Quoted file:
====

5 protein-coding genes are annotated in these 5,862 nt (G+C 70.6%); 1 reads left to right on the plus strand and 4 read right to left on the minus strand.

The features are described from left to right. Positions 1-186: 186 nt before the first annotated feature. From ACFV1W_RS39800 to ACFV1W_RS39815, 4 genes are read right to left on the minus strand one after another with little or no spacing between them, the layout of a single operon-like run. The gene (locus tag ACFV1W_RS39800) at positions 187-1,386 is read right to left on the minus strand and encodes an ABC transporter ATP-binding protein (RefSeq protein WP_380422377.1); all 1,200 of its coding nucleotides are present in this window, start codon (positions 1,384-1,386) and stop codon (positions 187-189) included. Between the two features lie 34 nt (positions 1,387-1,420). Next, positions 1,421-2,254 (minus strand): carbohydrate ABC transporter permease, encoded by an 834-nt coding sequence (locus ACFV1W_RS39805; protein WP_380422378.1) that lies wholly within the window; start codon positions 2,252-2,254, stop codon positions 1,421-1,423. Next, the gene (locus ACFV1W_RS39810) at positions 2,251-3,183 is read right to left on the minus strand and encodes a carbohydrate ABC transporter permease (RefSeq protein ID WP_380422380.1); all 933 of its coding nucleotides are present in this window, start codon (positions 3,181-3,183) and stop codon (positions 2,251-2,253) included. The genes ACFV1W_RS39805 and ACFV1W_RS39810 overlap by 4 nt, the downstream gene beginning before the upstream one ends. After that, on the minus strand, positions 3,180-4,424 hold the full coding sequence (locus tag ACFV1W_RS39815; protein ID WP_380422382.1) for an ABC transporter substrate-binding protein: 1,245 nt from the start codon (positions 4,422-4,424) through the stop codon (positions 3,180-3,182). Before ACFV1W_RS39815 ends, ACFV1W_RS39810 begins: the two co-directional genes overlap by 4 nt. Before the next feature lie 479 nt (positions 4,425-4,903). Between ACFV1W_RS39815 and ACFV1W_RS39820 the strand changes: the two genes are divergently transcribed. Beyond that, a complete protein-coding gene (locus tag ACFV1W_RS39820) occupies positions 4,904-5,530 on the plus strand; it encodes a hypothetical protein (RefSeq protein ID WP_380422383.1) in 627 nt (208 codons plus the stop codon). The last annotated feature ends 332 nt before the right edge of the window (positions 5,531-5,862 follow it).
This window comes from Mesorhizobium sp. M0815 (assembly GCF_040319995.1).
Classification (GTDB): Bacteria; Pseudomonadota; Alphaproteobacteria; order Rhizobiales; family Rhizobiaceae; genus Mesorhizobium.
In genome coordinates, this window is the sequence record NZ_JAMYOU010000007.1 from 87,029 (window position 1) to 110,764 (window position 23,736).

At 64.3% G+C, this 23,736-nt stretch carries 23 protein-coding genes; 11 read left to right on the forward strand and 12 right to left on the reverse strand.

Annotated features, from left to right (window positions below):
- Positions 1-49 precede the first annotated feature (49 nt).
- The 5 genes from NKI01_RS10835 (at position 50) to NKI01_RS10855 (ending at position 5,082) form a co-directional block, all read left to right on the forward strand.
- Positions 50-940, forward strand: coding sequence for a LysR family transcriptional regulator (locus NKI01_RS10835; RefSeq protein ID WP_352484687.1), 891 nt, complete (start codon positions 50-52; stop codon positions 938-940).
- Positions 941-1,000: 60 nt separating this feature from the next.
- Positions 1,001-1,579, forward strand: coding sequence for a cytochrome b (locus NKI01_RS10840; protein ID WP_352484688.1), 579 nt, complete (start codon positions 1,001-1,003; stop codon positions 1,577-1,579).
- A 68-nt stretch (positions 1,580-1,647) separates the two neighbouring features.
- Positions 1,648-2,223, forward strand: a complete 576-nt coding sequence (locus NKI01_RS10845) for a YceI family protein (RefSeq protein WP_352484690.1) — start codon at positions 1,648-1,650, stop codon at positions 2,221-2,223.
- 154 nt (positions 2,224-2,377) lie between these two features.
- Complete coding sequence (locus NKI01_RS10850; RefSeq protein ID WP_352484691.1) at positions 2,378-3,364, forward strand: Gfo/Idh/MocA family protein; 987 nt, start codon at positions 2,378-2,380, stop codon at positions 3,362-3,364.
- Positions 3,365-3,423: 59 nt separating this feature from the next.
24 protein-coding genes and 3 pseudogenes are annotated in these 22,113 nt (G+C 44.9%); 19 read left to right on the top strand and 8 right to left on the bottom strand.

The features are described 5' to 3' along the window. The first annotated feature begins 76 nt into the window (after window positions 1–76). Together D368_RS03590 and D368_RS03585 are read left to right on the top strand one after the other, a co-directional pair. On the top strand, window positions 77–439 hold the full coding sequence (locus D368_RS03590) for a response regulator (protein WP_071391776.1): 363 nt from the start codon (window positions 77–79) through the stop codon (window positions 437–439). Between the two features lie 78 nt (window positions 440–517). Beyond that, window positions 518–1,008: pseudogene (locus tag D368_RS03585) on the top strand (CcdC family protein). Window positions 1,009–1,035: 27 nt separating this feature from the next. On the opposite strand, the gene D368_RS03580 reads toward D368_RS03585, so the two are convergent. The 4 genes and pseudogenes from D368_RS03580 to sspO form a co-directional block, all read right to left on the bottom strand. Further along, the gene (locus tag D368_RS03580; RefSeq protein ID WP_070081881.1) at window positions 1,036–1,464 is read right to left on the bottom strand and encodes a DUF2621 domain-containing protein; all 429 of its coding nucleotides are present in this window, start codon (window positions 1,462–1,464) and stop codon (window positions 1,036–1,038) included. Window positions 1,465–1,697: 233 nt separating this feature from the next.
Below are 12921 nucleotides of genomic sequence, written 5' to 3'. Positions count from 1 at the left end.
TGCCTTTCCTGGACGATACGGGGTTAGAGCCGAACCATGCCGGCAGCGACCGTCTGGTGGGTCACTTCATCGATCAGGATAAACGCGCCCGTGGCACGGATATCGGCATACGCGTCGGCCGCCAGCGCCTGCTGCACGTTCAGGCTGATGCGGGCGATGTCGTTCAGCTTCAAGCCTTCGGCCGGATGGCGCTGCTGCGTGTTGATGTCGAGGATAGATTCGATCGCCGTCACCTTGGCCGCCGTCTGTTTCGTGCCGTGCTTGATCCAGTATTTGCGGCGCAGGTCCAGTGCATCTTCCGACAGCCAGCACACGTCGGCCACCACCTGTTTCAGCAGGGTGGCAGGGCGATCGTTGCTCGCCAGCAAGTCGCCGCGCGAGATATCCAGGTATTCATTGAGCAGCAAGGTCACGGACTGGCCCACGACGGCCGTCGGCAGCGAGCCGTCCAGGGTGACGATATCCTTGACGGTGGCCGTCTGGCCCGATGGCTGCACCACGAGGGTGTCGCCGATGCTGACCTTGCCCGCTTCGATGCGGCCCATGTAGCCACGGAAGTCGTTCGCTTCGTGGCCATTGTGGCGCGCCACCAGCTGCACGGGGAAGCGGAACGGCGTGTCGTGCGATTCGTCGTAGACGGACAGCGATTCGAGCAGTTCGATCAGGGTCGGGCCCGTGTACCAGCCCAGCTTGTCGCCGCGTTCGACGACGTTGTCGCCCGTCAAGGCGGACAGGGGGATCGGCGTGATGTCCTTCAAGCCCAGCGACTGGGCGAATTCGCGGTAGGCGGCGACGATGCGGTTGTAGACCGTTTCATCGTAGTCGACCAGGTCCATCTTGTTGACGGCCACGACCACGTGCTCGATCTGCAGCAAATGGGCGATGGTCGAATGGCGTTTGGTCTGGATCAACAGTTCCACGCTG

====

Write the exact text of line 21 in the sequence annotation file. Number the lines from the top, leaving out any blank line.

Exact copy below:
TGCCTTTCCTGGACGATACGGGGTTAGAGCCGAACCATGCCGGCAGCGACCGTCTGGTGGGTCACTTCATCGATCAGGATAAACGCGCCCGTGGCACGGATATCGGCATACGCGTCGGCCGCCAGCGCCTGCTGCACGTTCAGGCTGATGCGGGCGATGTCGTTCAGCTTCAAGCCTTCGGCCGGATGGCGCTGCTGCGTGTTGATGTCGAGGATAGATTCGATCGCCGTCACCTTGGCCGCCGTCTGTTTCGTGCCGTGCTTGATCCAGTATTTGCGGCGCAGGTCCAGTGCATCTTCCGACAGCCAGCACACGTCGGCCACCACCTGTTTCAGCAGGGTGGCAGGGCGATCGTTGCTCGCCAGCAAGTCGCCGCGCGAGATATCCAGGTATTCATTGAGCAGCAAGGTCACGGACTGGCCCACGACGGCCGTCGGCAGCGAGCCGTCCAGGGTGACGATATCCTTGACGGTGGCCGTCTGGCCCGATGGCTGCACCACGAGGGTGTCGCCGATGCTGACCTTGCCCGCTTCGATGCGGCCCATGTAGCCACGGAAGTCGTTCGCTTCGTGGCCATTGTGGCGCGCCACCAGCTGCACGGGGAAGCGGAACGGCGTGTCGTGCGATTCGTCGTAGACGGACAGCGATTCGAGCAGTTCGATCAGGGTCGGGCCCGTGTACCAGCCCAGCTTGTCGCCGCGTTCGACGACGTTGTCGCCCGTCAAGGCGGACAGGGGGATCGGCGTGATGTCCTTCAAGCCCAGCGACTGGGCGAATTCGCGGTAGGCGGCGACGATGCGGTTGTAGACCGTTTCATCGTAGTCGACCAGGTCCATCTTGTTGACGGCCACGACCACGTGCTCGATCTGCAGCAAATGGGCGATGGTCGAATGGCGTTTGGTCTGGATCAACAGTTCCACGCTG